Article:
|• ISO 259||Šibbli - ʔumm ˀel-Ránem (Israeli pronunciation)|
View of Shibli
|Grid position||186/231 PAL|
|• Type||Local council (from 1992)|
|• Total||2,879 dunams (2.879 km2 or 1.112 sq mi)|
|Name meaning||Khirbet Umm el Ghanem=The ruin with the sheep|
Shibli–Umm al-Ghanam (Arabic: الشبلي - أم الغنم, Hebrew: שִׁבְּלִי-אֻם אל-עַ'נַם) is an Arab town at the foot of Mount Tabor in Israel's North District. According to the Israeli Central Bureau of Statistics, Shibli–Umm al-Ghanam had a population of 4,800 inhabitants in 2005.
In 1517, the village was included in the Ottoman empire with the rest of Palestine, and in the 1596 tax-records it appeared as Um al-Ganam, located in the Nahiya of Tabariyya of the Liwa of Safad. The population was 8 households, all Muslim. They paid a fixed tax- rate of 25% on agricultural products, including wheat, barley and summer crops, in addition to occasional revenues, and goats and beehives; a total of 1910 Akçe.
In 1875, Victor Guérin found here "several ancient cisterns, still unbroken, and ancient caves cut in rock, which now serve as refuge for shepherds." In 1881 the Palestine Exploration Fund's Survey of Western Palestine found at Kh. Umm el Ghanem: "Heaps of stones, a few of which are hewn, all of small size, one small cave and one cistern."
British Mandate era
In the 1922 census of Palestine conducted by the British Mandate authorities, Umm al Ghanam had a population of 52, all Muslims. In the 1931 census the population of Umm al-Ghanam was counted with that of Reineh, together they had 1015 inhabitants in a total of 243 houses.
In 1945 the population of Umm al-Ghanam was counted with that of Mount Tabor, and their the total land area was 8,409 dunams, according to an official land and population survey. Of this, 232 dunams were allocated for plantations and irrigable land, 6,215 for cereals, while a total of 1,962 dunams were classified as non-cultivable land.
The town was formed in 1992 as a result of a municipal merger of the villages of Shibli and Umm al-Ghanam.
Shibli High School is attended by 270 Arab students, many from underprivileged backgrounds. Special educational programs introduced at the school have boosted the Bagrut matriculation pass rate and percentage of graduates attending university.
Hassan Saida of Shibli–Umm Al-Ghanam owns a collection of small cast lead books featuring what is believed to be the first-ever portrait of Jesus. The books are thought to have been created by followers of Jesus in the first decades after his crucifixion. The books, containing cryptic messages in Hebrew and ancient Greek, have been in Saida's family since they were found by his great-grandfather.
- Palmer, 1881, p. 130
- Localities with populations of 1,000 or above Israeli Central Bureau of Statistics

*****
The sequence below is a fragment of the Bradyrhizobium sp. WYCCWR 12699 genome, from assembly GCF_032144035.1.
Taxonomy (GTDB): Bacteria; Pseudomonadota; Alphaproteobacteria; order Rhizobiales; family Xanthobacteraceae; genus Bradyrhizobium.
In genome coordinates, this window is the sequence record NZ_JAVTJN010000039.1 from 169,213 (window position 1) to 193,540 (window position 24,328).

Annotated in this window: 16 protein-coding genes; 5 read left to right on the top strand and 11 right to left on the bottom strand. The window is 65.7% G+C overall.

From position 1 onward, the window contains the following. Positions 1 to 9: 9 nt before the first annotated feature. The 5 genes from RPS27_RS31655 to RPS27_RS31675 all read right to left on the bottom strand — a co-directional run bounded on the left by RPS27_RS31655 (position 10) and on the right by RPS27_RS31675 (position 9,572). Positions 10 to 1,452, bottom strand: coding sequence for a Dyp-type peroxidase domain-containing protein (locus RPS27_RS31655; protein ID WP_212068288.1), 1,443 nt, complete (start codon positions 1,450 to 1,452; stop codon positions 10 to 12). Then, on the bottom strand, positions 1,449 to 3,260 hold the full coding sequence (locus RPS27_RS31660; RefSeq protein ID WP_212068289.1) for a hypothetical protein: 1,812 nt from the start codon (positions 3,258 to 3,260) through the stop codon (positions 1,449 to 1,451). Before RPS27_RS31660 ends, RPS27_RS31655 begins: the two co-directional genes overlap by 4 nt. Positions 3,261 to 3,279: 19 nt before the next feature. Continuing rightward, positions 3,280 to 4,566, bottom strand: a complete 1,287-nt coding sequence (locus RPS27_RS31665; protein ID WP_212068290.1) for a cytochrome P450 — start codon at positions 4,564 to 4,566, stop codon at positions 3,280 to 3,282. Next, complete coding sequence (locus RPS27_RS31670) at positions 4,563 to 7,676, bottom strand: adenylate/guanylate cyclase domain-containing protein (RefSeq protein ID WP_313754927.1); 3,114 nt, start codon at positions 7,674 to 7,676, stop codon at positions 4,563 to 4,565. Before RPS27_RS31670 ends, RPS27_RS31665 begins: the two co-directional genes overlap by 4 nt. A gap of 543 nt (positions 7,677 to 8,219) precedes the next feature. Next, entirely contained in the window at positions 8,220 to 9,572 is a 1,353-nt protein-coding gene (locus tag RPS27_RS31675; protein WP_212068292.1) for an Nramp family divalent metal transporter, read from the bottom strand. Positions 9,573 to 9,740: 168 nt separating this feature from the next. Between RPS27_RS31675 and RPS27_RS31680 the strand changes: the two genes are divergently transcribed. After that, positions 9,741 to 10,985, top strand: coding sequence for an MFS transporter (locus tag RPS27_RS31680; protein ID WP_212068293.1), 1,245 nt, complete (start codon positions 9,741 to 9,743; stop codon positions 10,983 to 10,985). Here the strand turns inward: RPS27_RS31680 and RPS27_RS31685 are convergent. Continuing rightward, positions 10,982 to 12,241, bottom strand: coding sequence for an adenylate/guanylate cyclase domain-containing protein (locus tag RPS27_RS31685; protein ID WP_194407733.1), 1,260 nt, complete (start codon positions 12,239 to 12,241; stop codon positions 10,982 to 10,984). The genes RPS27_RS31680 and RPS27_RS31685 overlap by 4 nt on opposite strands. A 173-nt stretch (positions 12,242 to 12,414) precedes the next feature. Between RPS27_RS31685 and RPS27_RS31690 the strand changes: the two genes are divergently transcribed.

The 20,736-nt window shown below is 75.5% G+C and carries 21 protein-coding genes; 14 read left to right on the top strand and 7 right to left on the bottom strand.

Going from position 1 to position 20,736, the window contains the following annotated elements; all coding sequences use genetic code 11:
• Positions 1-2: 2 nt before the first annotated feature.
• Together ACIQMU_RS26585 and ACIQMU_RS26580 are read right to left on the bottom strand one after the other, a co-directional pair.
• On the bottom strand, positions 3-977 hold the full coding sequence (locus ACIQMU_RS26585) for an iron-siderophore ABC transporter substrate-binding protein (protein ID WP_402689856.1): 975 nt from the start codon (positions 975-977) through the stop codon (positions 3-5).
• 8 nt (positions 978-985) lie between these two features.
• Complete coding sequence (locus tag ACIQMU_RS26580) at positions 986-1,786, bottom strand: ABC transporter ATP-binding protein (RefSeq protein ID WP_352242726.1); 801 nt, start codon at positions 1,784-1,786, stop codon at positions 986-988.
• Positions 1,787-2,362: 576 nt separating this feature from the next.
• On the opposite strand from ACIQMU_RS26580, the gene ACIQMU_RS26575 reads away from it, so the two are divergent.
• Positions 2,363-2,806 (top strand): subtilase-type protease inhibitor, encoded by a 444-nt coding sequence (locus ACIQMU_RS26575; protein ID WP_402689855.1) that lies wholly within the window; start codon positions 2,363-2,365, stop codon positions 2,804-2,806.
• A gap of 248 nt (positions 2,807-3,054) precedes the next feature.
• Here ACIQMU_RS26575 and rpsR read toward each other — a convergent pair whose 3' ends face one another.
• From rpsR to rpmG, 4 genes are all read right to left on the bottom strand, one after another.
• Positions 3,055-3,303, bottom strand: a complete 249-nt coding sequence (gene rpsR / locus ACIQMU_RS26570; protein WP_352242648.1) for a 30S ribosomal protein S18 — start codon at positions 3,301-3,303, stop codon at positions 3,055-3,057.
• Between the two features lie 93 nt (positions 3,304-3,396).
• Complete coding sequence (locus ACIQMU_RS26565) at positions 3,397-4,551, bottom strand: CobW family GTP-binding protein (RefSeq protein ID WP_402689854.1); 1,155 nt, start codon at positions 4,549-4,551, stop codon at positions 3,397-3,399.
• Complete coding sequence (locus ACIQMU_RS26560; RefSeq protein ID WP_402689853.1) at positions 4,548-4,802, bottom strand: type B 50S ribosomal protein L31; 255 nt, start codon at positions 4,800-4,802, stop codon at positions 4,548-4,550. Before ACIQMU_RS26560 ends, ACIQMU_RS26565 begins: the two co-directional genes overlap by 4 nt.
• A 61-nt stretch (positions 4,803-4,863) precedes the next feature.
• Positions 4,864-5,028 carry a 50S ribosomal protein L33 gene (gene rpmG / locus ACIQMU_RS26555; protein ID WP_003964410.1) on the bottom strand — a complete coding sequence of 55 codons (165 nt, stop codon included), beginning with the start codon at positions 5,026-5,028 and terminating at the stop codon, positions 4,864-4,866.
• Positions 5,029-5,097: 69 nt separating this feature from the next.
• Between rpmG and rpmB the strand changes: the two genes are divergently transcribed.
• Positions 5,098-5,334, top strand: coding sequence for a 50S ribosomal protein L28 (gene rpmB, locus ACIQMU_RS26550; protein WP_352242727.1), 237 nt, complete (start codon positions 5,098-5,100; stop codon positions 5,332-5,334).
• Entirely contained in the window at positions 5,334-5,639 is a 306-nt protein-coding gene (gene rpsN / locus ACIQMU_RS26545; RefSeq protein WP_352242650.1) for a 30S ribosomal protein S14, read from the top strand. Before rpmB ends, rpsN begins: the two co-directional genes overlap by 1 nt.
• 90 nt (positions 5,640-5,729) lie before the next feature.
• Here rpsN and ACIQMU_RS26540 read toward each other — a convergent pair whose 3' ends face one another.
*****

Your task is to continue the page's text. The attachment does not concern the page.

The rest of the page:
- Tepper, 2015, ‘Ein Umm el-Ghanam
- Hütteroth and Abdulfattah, 1977, p. 189
- Note that Rhode, 1979, p. 6 writes that the register that Hütteroth and Abdulfattah studied was not from 1595/6, but from 1548/9
- Guérin, 1880, p. 140; as given in Conder and Kitchener, SWP I, p. 409
- Conder and Kitchener, SWP I, p. 409
- Barron, 1923, Table XI, Sub-district of Nazareth, p. 38
- Mills, 1932, p.73
- Government of Palestine, Department of Statistics. Village Statistics, April, 1945. Quoted in Hadawi, 1970, p. 62
- Government of Palestine, Department of Statistics. Village Statistics, April, 1945. Quoted in Hadawi, 1970, p. 110
- Government of Palestine, Department of Statistics. Village Statistics, April, 1945. Quoted in Hadawi, 1970, p. 160
- World ORT, Shibli High School
- Lost for 2,000 years... Could this be the first portrait of Jesus?
|Wikimedia Commons has media related to Shibli-Umm al-Ghanam.|
- Barron, J. B., ed. (1923). Palestine: Report and General Abstracts of the Census of 1922 (PDF). Government of Palestine.
- Conder, Claude Reignier; Kitchener, H. H. (1881). The Survey of Western Palestine: Memoirs of the Topography, Orography, Hydrography, and Archaeology 1. London: Committee of the Palestine Exploration Fund.
- Dauphin, Claudine (1998). La Palestine byzantine, Peuplement et Populations. BAR International Series 726 (in French). III : Catalogue. Oxford: Archeopress. (p. 731)
- Guérin, Victor (1880). Description Géographique Historique et Archéologique de la Palestine (in French). 3: Galilee, pt. 1. Paris: L'Imprimerie Nationale.
- Hadawi, Sami (1970). Village Statistics of 1945: A Classification of Land and Area ownership in Palestine. Palestine Liberation Organization Research Center.
- Hütteroth, Wolf-Dieter; Abdulfattah, Kamal (1977). Historical Geography of Palestine, Transjordan and Southern Syria in the Late 16th Century. Erlanger Geographische Arbeiten, Sonderband 5. Erlangen, Germany: Vorstand der Fränkischen Geographischen Gesellschaft. ISBN 3-920405-41-2.
- Mills, E., ed. (1932). Census of Palestine 1931. Population of Villages, Towns and Administrative Areas (PDF). Jerusalem: Government of Palestine.
- Palmer, E. H. (1881). The Survey of Western Palestine: Arabic and English Name Lists Collected During the Survey by Lieutenants Conder and Kitchener, R. E. Transliterated and Explained by E.H. Palmer. Committee of the Palestine Exploration Fund.
- Rhode, Harold (1979). Administration and Population of the Sancak of Safed in the Sixteenth Century. Columbia University.
- Tepper, Yotam (2015-03-02). "‘Ein Umm el-Ghanam" (127). Hadashot Arkheologiyot – Excavations and Surveys in Israel.